How to find that quote you read, but can’t remember.

“All men alike stand condemned, not by alien codes of ethics, but by their own, and all men therefore are conscious of guilt.”  C.S. Lewis in The Problem of Pain

Quotes add power to writing.  They grab attention.  They add authority.  They reinforce the message with timeless words.  This quote was from a book I read  18 months ago.  How did I find it again?

An important part of effective writing is being able to recapture thoughts and information you’ve read before.  This method of storing and finding those quotes, illustrations, ideas and outlines is easy and effective.  It uses two programs that many of you may be using already.  And they are free!  It also makes all your reading quotes available for use anywhere you have a wireless connection, from any device.

  

Step 1:  Read a book in Kindle.  Now,  I know many of us prefer to read “real” books.  One of my biggest concerns is that if I invest in a book, I want the material to be accessable – forever!  And that has made me a little leery of electronic versions. But for me, I read faster in Kindle.  I like having my library with me wherever I go.  This simple strategy will address the need to keep the information and make it available whenever I need it.

Step 2:  When reading, highlight!  I like to highlight the headings and important quotes, or ideas, which will make more sense a little later.

Step 3:  Go to your Kindle account at https:kindle.amazon.com.  If you didn’t know it, like modern-day hocus pocus, any highlights and notes you have made in Kindle are saved there for you.  Open the tab “Your Highlights.”  There you will find highlights and notes from every Kindle book you own, read and highlighted.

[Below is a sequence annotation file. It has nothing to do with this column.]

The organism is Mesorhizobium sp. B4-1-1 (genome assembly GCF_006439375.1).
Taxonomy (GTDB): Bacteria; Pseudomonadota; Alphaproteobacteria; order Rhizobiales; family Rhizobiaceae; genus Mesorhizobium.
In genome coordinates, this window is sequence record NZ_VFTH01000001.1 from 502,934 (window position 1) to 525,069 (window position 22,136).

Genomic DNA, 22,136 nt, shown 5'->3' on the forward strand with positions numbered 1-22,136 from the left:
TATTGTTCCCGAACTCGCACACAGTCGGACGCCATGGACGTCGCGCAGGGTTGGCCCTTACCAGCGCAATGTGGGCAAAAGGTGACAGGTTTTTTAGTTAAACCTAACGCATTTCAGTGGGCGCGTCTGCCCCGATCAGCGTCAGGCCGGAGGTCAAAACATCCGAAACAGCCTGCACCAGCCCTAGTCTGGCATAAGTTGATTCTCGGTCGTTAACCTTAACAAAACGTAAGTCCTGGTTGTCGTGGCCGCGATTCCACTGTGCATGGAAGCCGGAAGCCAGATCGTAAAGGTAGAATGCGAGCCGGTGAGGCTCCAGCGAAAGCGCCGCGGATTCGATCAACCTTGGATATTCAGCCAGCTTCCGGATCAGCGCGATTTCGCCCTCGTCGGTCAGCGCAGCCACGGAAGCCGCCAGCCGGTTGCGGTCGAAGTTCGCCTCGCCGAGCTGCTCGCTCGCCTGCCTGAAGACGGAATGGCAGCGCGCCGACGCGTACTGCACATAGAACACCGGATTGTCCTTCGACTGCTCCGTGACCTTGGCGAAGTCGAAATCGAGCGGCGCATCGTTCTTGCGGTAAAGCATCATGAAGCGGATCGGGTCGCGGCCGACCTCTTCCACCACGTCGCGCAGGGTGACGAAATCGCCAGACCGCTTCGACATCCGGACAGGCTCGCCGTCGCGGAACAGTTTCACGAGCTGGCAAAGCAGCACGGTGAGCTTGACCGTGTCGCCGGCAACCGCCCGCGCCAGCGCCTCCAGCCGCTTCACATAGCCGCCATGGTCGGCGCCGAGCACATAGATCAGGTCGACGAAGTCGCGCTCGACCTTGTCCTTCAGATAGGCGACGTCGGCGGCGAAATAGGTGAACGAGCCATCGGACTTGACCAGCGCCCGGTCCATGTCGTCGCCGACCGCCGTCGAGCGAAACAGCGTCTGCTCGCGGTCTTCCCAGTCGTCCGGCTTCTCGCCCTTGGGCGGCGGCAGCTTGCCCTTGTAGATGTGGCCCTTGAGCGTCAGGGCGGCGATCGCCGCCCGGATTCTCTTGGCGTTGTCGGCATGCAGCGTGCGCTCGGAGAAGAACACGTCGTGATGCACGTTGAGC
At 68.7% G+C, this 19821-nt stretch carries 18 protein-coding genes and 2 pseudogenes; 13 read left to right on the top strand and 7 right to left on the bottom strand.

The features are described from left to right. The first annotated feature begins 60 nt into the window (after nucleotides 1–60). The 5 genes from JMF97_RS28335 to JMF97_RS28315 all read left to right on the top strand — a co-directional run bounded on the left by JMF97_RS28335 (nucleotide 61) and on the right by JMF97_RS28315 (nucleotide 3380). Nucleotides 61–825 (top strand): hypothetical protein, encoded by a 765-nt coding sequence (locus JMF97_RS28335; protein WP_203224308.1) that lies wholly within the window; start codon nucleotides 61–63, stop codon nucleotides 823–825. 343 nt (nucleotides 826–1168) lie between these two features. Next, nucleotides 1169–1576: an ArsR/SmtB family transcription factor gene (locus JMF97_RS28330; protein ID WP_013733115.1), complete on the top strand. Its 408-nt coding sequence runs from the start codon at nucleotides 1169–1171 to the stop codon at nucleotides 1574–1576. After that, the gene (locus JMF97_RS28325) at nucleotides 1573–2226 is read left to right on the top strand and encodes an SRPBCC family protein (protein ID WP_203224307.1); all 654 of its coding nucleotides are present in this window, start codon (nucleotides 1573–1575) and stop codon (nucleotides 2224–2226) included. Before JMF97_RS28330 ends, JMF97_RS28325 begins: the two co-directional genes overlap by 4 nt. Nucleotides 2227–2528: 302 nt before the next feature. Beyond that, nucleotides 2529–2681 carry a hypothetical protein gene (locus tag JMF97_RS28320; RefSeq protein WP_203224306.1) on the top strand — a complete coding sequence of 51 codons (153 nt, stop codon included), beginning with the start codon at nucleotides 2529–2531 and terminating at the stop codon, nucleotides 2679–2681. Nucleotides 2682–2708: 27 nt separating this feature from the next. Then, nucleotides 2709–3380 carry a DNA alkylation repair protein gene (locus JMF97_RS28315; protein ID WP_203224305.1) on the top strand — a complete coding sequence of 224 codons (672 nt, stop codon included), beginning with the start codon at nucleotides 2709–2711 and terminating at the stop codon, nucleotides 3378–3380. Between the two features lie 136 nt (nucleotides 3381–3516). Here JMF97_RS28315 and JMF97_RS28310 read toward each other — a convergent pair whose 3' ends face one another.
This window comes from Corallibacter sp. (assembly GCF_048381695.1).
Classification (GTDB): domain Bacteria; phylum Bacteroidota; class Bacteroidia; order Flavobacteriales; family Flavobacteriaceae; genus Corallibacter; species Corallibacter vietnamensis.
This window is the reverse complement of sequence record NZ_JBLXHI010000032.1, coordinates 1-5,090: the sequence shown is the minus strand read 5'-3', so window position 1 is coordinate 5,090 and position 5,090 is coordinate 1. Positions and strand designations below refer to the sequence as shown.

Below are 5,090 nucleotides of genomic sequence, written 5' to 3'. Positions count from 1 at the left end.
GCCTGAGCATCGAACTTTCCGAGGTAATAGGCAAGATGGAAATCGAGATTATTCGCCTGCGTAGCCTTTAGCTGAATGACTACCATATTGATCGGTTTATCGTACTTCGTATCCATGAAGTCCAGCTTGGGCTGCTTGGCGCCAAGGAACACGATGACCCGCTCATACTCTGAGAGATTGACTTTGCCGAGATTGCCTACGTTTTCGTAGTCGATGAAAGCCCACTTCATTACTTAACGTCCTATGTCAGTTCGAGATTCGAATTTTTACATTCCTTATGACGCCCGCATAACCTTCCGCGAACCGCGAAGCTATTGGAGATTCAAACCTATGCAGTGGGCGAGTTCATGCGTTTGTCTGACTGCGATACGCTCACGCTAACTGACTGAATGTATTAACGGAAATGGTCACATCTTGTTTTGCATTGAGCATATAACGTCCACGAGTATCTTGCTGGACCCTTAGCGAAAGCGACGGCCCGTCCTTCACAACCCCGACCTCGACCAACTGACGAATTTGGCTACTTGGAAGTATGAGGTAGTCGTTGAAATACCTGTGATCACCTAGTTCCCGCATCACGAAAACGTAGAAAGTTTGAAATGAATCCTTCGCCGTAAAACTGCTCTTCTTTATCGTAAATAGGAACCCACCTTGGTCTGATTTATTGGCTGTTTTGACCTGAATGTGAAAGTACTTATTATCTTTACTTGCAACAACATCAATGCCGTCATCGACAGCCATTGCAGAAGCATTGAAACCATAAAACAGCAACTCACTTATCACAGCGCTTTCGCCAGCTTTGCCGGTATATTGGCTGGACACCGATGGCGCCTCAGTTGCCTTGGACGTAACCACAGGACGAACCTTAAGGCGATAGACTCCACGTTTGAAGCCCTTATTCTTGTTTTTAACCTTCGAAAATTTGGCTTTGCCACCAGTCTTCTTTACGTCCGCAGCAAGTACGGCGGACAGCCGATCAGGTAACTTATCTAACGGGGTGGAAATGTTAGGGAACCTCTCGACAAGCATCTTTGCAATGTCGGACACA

Step 4:  Select the notes and copy them, all of them, for a given book.  Include the title and author.  You may have to do this in steps, depending on how long the book is, or how much text you’re copying.

  
Step 5:  Open your Evernote and create a note.  Use the title of the book and author’s name as the title for your note.  You can also add some keywords, or tags that relate to the books topic.

Step 6:  Paste the highlights to the evernote note.  As you will see, if you’ve highlighted the headings too, it gives you an outline, with the quotes you appreciated in their context.

Step 7:  Save your note.  Now you have a searchable note.  In Evernote, you can search for you note by author, key words, book title, or any word in the text, etc.  Type in anything you can remember to bring up that information for use in your next article, sermon, or teaching outline.

You could also paste these highights to a Word document.  If you do that, most likely, you would only be able to access that document when you are on that computer.  For me, Evernote has worked famously.  If  you want to paste it to a Word document and store that document on Evernote, you will need a paid version of Evernote to make the document searchable.  If you paste it directly into a note, you can use the Evernote free version.

For me, this has been great for writing papers, articles or sermons.  I can imagine it would also give you a great way to write a book or reading report.  It makes your notes retrievable.  It creates an outline of the book that also puts all those great quotes in context.  And it keeps the location of the quote, to aid you in returning to the book and reading that part again.

I hope this helps you communicate, remembering and utilizing all the thoughts and ideas that you’ve discovered along the way.

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